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Harris v. Wal-Mart Stores

April 16, 2009

CANDY L. HARRIS, LYNN HARRIS, AND CANDY L. HARRIS, AS MOTHER AND NEXT FRIEND OF JUSTIN C. HARRIS, A MINOR, PLAINTIFFS,
v.
WAL-MART STORES, INC., DEFENDANT.



The opinion of the court was delivered by: Michael P. McCUSKEY Chief U.S. District Judge

OPINION

This case is before the court for ruling on the Motions in Limine (#44) filed by Defendant, Wal-Mart Stores, Inc., and the Motions in Limine (#45) filed by Plaintiffs, Candy L. Harris, Lynn Harris, and Candy L. Harris, as mother and next friend of Justin C. Harris. This court has carefully reviewed the Motions and the Responses (#49, #51). Following this court's careful consideration, Defendant's Motions in Limine (#44) are GRANTED in part and DENIED in part and Plaintiffs' Motions in Limine (#45) are GRANTED in part and DENIED in part.

I. DEFENDANT'S MOTIONS IN LIMINE

On March 26, 2009, Defendant filed its Motions in Limine (#44). Defendant first requested an order barring testimony from Plaintiff Candy Harris (Candy), or any other witnesses, that the clothing racks were "rearranged" after the incident at issue in this case. Defendant argued that this evidence is not probative and would constitute evidence regarding a subsequent remedial measure, which is inadmissible. In their Response (#51), Plaintiffs stated that they have no objection to this request and it is GRANTED.

Defendant's second request is for an order barring testimony from Candy regarding information she received from her physicians concerning the prognosis for the injury suffered by Justin Harris (Justin). Defendant noted that the parties have taken extensive depositions of Justin's treating physicians, who were subject to cross-examination. Defendant argued that Plaintiffs should not be allowed to present hearsay testimony regarding physicians' statements. Plaintiffs have no objection to this request and it is GRANTED.

Defendant's third request is for an order barring testimony from Candy concerning what jobs she believes Justin might be able to do in the future. Plaintiffs have no objection to this request and it is GRANTED.

Defendant's fourth request is for an order barring testimony by Plaintiffs concerning their alleged financial stress subsequent to the date of the accident. Plaintiffs have no objection to this request and it is GRANTED.

Defendant's fifth request is for an order barring any evidence or reference to the Social Security Administration's findings concerning Justin's claims of disability. Plaintiffs have no objection to this request and it is GRANTED.

On April 9, 2009, Defendant filed a Motion to Withdraw (#48) and asked to withdraw its sixth request included in its Motions in Limine. This court granted the Motion to Withdraw (#48) on April 14, 2009. Accordingly, no discussion of Defendant's sixth request is necessary.

Defendant's seventh request is for an order barring any and all testimony regarding Justin's future damages, future disability, future medical care, or testimony that his injuries and/or disability are permanent other than the opinions set forth in the testimony of the treating physicians who have given their depositions in this case. Plaintiffs have no objection to this request and it is GRANTED.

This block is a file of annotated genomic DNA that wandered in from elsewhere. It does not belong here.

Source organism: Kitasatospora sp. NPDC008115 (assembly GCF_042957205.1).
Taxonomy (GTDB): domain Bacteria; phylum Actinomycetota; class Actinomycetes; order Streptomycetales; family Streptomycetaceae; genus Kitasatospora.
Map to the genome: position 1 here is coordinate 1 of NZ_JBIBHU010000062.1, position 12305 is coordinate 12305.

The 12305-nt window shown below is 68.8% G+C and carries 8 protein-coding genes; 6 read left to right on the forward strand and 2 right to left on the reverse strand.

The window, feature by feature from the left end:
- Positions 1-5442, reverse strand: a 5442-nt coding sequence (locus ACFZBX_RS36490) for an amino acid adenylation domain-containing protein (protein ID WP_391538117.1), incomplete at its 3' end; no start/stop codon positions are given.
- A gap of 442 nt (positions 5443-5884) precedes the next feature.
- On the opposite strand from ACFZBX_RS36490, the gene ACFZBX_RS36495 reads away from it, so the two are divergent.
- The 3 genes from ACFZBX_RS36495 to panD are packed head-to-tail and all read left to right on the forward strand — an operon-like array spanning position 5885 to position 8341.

Defendant's eighth request is for an order barring any reference to the existence of insurance or the alleged existence of insurance in this case. Plaintiffs have no objection to this request and it is GRANTED.

Defendant's ninth request is for an order barring evidence or argument regarding any offers of settlement or refusals to make offers of settlement by Defendant. Plaintiffs have no objection to this request and it is GRANTED.

Defendant's tenth request is for an order barring any testimony or representation by Plaintiffs' counsel in the presence of the jury of any fact or the credibility of any witness based on his personal experience or knowledge. In support of this request, Defendant argued that it is not proper for counsel to testify at trial or, as an advocate, place his credibility at issue because Defendant has no means by which to cross-examine counsel. Defendant also argued that counsel may not endorse the credibility of any witness or express an opinion to the jury that he believes the testimony of any witness. Defendant cited no case law support for these arguments.

In their Response (#51), Plaintiffs objected to this request. Plaintiffs stated that, obviously, there would be no testimony from Plaintiffs' counsel. Plaintiffs argued that Defendant's request to bar "representations" is vague and unduly restrictive. Plaintiffs argued that their counsel should not be prohibited from arguing the inferences to be drawn by the establishment of any fact in evidence or the weight to be given the credibility of any witness based upon the witness's demeanor and the overall circumstances in which the testimony was presented. Plaintiffs noted that United States District Judge Jeanne E. Scott recently denied a similar request. Judge Scott stated:

Plaintiffs ask the Court to prohibit defense counsel from referring to their own opinions or knowledge when commenting on the truth or credibility of evidence. This motion is denied. While attorneys clearly cannot testify or vouch for the truthfulness of a witness's testimony, Plaintiffs make no attempt to explain why they believe defense counsel might inject personal ...


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